A winter brunch
From the Christmas ornaments on the tree to the stencils on the windows, from the bright Christmas lights in the living room to the DIY Advent calendar, and from the shiny tableware to the gala outfit (patterned sweater or sequined gown?), the holidays are much more than a Winter party! When Christmas comes to you, it's for the whole month of December, and even January and february. This year, let us bring Christmas to the brunch table!
So put on your apron (yes, the one with the reindeer head) and get ready to prepare these few simple and comforting recipes, to share with friends.
French toast, YuMMy !
In the word « brunch », there’s the word « breakfast », so let’s start with a very inexpensive breakfast classic to prepare and enjoy with family. Here is what you need to make French toast (“pain perdu” in French) for four gourmet guests:
Thick stale bread (brioche or sourdough) slices (“perdu” means lost in French, so we’ll use stale bread for this recipe, that way the bread won’t be lost).
In a salad bowl, whisk together eggs and sugar to obtain a smooth mixture. Add milk and keep stirring - you can also add a little vanilla or orange blossom extract. While the butter is melting in the frying pan, dip the bread into the mixture and fry over low heat until golden brown. You’re all set! You can serve the “pain perdu” warm or lukewarm, plain, or sprinkled with powdered sugar or a little maple syrup.
Sea scallops Carpaccio
We all love smoked salmon but we may get tired of it this holiday season. For a refined and healthy alternative, choose sea scallops, a superb seasonal product. Take a look at this easy and tasty carpaccio recipe, ready in the blink of a garland.
3 large nuts per person
Remove shells and wash scallops with fresh water. Softly remove the coral and set it aside. Wrap everything in plastic and place in refridgerator. While scallops sit in the refridgerator, mix equal amounts of olive oil and lime juice with ground salt and pepper.
Take out scallops from the refridgerator and cut them into thin, almost translucent slices. Set on a dish. Pour the dressing on the delicately pearly carpaccio. For a super healthy « ceviche », use pure lime juice for the dressing and no olive oil.
Sprinkle with pink pepper and coriander leaves and serve.
What about the coral ? Don’t throw it out ! You can pan-fry it (with orange zest and a little honey then deglaze it with balsamic vinegar for example) to add to the arugula salad that you’ll serve with the carpaccio.
For an old-fashioned dessert, to serve with coffee at the end of a meal or to eat as an afternoon snack (you can store them in a box for a few days to keep them away from humidity), here are the ingredients to make 50 delicious shortbreads:
125g butter cut in small pieces
1 organic lemon or orange juice (or gingerbread mix, or Christmas tea mix...)
A pinch of salt
In a bowl, combine the flour (sifted with spices) with sugar and salt, then add the pieces of butter and work with your fingertips to obtain a sandy consistency. Add egg and zests (optional) and ask your children to knead the dough - which must be homogeneous. Form the dough into a ball and put it in plastic wrap. Let it rest for an hour in the refrigerator. Preheat oven to 180 °.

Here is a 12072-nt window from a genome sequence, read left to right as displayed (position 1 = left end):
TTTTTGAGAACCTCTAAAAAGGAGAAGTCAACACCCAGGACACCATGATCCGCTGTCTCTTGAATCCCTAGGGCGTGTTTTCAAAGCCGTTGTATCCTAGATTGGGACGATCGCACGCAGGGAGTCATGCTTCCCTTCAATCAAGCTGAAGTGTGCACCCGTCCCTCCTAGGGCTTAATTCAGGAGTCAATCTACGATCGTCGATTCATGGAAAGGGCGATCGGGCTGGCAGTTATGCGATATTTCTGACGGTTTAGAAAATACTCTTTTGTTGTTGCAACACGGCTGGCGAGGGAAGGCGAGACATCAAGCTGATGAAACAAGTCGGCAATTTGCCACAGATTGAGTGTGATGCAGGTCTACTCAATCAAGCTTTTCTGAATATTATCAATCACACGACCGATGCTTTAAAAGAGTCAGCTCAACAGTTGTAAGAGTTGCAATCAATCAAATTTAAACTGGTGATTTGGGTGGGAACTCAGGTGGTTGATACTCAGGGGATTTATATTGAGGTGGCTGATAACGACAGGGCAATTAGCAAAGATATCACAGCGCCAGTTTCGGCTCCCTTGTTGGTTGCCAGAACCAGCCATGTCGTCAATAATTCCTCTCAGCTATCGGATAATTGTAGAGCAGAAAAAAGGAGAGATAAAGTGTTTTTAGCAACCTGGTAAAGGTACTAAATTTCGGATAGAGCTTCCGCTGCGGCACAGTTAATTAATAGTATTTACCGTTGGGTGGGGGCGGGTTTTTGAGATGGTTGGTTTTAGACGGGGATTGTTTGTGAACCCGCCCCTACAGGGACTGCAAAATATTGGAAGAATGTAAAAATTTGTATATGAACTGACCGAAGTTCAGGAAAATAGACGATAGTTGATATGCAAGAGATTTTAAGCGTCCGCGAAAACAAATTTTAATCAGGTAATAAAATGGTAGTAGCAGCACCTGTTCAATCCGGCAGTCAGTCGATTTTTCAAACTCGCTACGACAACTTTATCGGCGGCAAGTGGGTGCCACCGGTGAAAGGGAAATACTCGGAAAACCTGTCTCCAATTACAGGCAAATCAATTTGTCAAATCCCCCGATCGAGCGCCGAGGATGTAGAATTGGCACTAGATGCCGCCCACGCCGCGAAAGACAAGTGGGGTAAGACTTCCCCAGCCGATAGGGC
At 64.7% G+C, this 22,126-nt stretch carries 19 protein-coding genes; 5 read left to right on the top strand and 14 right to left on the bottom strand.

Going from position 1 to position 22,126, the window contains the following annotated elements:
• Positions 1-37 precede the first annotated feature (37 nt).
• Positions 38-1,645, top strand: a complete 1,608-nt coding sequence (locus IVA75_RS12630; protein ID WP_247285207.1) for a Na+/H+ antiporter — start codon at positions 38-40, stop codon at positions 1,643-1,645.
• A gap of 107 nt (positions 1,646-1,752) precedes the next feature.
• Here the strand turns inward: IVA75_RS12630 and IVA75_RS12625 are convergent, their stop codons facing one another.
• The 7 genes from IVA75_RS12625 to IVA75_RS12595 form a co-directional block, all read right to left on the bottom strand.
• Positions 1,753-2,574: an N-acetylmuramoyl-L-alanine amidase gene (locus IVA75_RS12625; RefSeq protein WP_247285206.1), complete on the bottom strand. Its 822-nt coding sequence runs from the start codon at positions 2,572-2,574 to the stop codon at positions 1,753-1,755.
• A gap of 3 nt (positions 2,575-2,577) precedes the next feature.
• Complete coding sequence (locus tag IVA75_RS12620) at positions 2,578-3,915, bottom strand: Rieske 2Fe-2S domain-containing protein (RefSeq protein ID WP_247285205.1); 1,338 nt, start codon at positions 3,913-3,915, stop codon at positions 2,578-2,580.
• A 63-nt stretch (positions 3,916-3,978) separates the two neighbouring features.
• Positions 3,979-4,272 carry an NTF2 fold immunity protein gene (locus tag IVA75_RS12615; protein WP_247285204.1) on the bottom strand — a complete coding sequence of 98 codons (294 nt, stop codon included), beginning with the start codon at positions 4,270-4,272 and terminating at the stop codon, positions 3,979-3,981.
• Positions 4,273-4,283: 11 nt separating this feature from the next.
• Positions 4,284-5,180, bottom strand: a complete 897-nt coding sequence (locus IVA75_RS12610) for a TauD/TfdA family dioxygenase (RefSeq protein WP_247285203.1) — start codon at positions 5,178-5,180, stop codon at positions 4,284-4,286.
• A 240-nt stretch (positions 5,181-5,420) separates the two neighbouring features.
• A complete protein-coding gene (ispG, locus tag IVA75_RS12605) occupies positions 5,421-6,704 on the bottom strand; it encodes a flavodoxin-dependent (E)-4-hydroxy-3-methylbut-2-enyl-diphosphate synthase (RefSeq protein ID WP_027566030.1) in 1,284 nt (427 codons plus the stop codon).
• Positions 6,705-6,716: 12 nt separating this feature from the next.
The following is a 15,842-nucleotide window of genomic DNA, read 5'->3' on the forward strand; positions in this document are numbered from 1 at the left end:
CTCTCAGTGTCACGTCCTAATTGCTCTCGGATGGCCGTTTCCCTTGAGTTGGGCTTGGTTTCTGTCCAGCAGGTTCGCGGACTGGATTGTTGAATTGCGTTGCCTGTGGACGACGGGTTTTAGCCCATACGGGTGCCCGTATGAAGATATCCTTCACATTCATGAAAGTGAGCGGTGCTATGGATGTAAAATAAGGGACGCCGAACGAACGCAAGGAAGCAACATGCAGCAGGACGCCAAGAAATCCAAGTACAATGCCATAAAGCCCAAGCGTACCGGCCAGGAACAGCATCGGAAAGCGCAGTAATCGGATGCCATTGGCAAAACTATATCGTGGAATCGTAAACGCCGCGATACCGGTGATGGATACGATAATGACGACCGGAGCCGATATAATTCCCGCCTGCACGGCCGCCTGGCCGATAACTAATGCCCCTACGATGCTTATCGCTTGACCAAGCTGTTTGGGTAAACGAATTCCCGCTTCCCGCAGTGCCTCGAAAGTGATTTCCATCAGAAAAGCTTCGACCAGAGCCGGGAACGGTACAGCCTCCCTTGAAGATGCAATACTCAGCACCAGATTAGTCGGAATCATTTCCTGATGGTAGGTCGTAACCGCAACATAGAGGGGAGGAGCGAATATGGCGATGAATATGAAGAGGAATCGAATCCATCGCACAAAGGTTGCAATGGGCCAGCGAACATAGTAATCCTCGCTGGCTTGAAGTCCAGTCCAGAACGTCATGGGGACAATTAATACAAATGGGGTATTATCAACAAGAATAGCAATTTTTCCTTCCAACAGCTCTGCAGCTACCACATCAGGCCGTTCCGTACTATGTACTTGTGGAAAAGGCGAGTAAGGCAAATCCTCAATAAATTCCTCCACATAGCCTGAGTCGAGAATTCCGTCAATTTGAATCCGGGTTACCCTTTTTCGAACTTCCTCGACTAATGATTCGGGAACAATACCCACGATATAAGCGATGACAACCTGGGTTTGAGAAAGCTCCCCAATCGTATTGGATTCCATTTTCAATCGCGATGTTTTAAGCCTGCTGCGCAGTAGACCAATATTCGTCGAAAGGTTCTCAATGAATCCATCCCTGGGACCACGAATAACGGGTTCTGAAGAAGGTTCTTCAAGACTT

To make 5mm-thick shortbreads, roll out the dough on a floured surface and cut them out with Christmas cookie cutters.
Finally, set them on a plate covered with greaseproof paper and brush them with a little egg yolk. Bake for 10 minutes and let them cool, then let your children know: the shortbreads are ready!
...and to drink!
Of course, there’s tea, and in particular Christmas tea, with spices, different from the traditional genmaïcha or earl grey you’ve been drinking all year. For brunch or afternoon tea, here is a recipe that will bring comfort this holiday season. Comforting, creamy, sweet and rich in flavor, eggnog (very popular in the United States and Canada) is the holiday alternative to the traditional afternoon hot chocolate.
For one person
- 25 g sugar
- 10 cl milk
- a pinch of nutmeg and cinnamon
- Eggnog connoisseurs, add vanilla or a tear of orange blossom.
While the milk heats up (keep an eye on it, it shouldn’t boil), beat the egg yolk and sugar until you get a perfectly homogeneous mixture. When the milk is hot, pour it over the mixture and continue stirring. Add spices. To better admire the nuances of color, serve in a coffee glass, then give it a taste. At the end of the day, adults can add a touch of rum or Armagnac (with moderation).
Speaking of drinking (with moderation), let us finish with the great classic of winter, the little pick-me-up we enjoy drinking among friends at the bottom of the slopes (or at your own risk, at the top): hot wine.
For 6 people, you’ll need one bottle (75cl) of red wine, preferably light and not too tannic (a Gamay or a Pinot Noir rather than a Bordeaux ...) Don’t spend too much but don’t go for the cheaper bottle either. Cooking wine won’t turn lead into gold.
Pour wine in a pot and add :
125g cane sugar
1 lemon zest
1 orange zest (you can also use the pulp and cut it into small cubes to « boost » the mix)
1 cinnamon stick
1 star anise
Optional : add a pinch of minced (fresh or candied) ginger and grated nutmeg
Slowly bring to a boil and simmer for about 10 minutes over very low heat, without boiling, then filter and serve in holiday glasses, add a slice of orange. Cheers!
Warm orange juice
What about children? So they can taste the spicy flavors, give them warm orange juice, a traditional non-alcoholic beverage that you can also find at Christmas markets.
For 6 kids :
1l orange juice (freshly squeezed: do make the effort, it’s Christmas)
60g honey or cane sugar
1 star anise
1 (organic) lemon
Pour water in a pot and add cinnamon, honey (or sugar), anise and lemon slices. Add orange juice and slowly simmer for 10 minutes, without boiling. Serve in cups or glasses and enjoy!